This paper argues for research on news organization to move beyond the previous reliance on structural and bureaucratic routines in order to explain organizational decision making. As a way of moving beyond the previous focus on homogeneity in news organizations responses, a neo-institutional framework is proposed. The following is a case study on management decision making during September 11, 2001 in three Swedish broadcasting organizations: Swedish Radio (SR); Swedish Television; and; TV4. This article aims to explain why two of the managerial bodies (SR and TV4) made scheduling decisions that never had been applied before as a response to the terror attack, whereas SVT chose to broadcast according to their previous established policy on extraordinary events. In the context of organizational ´rule regimes ´, the article examines the reason for news organizations adopting routine or inspirational decisions.


Friday 26 September

10:00-11:00: "‘It’s not surprising I’m neurotic’:  the screenwriter and the Screen Idea Work Group" by Ian W. Macdonald, Research Director, Louis Le Prince Centre, Institute of Communications Studies, University of Leeds

The status and legitimacy of the screenwriter is often characterised in negative terms; the Hollywood screenwriter William Goldman explained his famous statement that ‘nobody knows anything’ by saying ‘you will constantly have people who don’t understand what you do trying to change it.’  There is clearly more to ‘it’, however, than the bruising of the screenwriter’s ego. Researchers are now beginning to look at the development process as a focal point in film production where notions of status, power, negotiation, and creativity interact to drive the development of the Screen Idea.  Film development is a complex business, and I shall suggest that Bill Nichols’ notion of a community of practitioners can be thought of in terms of individuals congregating around a Screen Idea as a Screen Idea Work Group.

11:00-11:15: Coffee break

11:15-12:00: "Scriptwriting based on research and 'reality checks'" by Eva Novrup Redvall, PhD Fellow, Department of Media, Cognition and Communication, University of Copenhagen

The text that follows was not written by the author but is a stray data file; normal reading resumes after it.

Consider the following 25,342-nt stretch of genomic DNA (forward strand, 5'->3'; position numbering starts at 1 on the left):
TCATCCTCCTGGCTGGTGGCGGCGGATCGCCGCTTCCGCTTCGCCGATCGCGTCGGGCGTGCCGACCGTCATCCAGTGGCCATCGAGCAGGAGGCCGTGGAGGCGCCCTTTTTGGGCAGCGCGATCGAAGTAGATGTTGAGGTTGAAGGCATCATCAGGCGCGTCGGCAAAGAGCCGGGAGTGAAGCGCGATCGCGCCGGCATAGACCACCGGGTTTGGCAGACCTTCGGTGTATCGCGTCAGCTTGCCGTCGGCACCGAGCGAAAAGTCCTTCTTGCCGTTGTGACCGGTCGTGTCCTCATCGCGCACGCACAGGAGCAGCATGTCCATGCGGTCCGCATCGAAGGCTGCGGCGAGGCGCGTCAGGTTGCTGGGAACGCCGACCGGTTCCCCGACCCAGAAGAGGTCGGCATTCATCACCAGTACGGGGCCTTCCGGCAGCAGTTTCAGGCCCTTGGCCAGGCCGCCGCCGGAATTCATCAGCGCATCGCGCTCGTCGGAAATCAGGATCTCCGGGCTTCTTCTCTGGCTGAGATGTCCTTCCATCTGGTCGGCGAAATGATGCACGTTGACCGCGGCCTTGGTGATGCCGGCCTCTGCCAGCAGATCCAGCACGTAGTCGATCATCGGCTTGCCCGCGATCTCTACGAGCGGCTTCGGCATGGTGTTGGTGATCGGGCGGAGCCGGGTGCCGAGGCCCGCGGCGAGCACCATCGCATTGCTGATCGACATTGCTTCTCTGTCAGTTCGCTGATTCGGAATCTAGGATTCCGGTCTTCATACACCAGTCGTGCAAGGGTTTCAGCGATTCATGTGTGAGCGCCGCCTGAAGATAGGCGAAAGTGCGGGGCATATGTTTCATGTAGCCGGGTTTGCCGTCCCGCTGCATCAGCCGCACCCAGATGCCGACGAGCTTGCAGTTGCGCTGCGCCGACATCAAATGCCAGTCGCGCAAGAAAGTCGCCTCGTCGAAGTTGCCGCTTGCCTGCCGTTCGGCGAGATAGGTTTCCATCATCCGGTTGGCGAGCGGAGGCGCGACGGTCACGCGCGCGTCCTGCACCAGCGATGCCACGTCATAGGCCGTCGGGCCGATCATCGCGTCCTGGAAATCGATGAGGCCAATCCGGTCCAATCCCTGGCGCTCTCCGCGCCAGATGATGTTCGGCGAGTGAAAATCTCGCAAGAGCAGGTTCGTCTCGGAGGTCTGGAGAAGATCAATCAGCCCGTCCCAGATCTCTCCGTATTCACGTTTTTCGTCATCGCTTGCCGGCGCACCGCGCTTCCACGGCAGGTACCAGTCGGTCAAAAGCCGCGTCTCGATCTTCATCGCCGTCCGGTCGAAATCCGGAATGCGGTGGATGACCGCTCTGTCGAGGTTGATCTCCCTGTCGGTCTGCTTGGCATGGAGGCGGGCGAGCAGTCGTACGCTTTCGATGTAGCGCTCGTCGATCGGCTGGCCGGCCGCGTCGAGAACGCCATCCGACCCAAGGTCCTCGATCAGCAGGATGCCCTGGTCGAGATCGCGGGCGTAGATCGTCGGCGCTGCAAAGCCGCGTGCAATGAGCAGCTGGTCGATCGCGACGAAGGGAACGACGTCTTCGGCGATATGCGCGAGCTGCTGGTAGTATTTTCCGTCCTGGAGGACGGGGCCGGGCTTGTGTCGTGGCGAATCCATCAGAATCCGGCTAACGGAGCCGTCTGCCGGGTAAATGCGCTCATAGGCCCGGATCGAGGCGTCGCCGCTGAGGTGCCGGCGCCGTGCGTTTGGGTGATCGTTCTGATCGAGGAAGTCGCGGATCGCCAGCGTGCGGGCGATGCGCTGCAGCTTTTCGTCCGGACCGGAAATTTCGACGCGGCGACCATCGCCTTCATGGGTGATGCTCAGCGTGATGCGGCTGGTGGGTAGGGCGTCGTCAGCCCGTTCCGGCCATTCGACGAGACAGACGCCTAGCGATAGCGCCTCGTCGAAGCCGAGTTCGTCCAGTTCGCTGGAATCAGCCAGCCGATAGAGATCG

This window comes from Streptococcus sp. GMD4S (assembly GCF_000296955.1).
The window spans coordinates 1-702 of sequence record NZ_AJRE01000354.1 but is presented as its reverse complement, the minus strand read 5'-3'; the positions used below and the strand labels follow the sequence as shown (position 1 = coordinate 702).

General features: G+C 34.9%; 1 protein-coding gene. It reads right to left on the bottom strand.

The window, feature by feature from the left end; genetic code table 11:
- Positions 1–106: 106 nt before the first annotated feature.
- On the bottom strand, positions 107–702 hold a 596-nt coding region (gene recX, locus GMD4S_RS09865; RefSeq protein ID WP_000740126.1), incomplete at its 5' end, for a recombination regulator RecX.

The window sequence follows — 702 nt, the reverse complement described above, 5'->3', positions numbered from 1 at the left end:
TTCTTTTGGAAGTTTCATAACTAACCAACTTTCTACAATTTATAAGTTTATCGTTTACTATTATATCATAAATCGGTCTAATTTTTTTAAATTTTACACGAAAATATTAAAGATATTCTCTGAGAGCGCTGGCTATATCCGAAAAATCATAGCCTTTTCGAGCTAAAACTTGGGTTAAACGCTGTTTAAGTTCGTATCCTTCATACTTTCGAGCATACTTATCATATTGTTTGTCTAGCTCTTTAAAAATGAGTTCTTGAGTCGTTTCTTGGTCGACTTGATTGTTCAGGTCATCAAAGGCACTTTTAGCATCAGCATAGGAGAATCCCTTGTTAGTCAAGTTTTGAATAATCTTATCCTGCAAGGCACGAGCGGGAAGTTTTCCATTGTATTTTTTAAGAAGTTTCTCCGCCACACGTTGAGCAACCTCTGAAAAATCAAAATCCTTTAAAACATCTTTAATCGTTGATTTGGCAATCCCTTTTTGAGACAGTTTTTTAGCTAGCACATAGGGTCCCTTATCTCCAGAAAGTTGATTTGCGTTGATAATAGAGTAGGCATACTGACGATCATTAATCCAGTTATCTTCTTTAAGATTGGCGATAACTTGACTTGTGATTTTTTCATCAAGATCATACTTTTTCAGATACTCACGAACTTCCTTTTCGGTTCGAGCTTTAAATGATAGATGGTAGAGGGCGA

Research is a fundamental tool for writing most film scripts by generating new ideas as well as important knowledge about the environments, characters, and conflicts for the creation of a fictional story. However, the use of research can also be part of a deliberate strategy to challenge narrative clichés and to legitimize a certain story. Based on a case study of the writing of a new Danish feature film, this presentation investigates the process of using research and continuous ’reality checks’ not only as a source of initial inspiration, but also as a source of creative gifts and constraints. 

12:00-12:45: "If you want me to whistle, I will whistle: Rethinking the relationship between economic and political power in film production in the post-communist states" by Spela Zajec, PhD Fellow: Department of Media, Cognition and Communication, University of Copenhagen

In exploring some of the correlations between economic factors (funding sources, financial arrangements, infrastructure ownership ect.) and political power in film production Spela Zajec´s presentation - taking the cases from three post-communist states in the territory of the Former Yugoslavia -  focuses on the actual forms and processes through which film industry segments organize symbolic and material production.

12:45-13:30: Lunch

The seminar is organized by The Mediatization of Culture, Section of Film and Media Studies, University of Copenhagen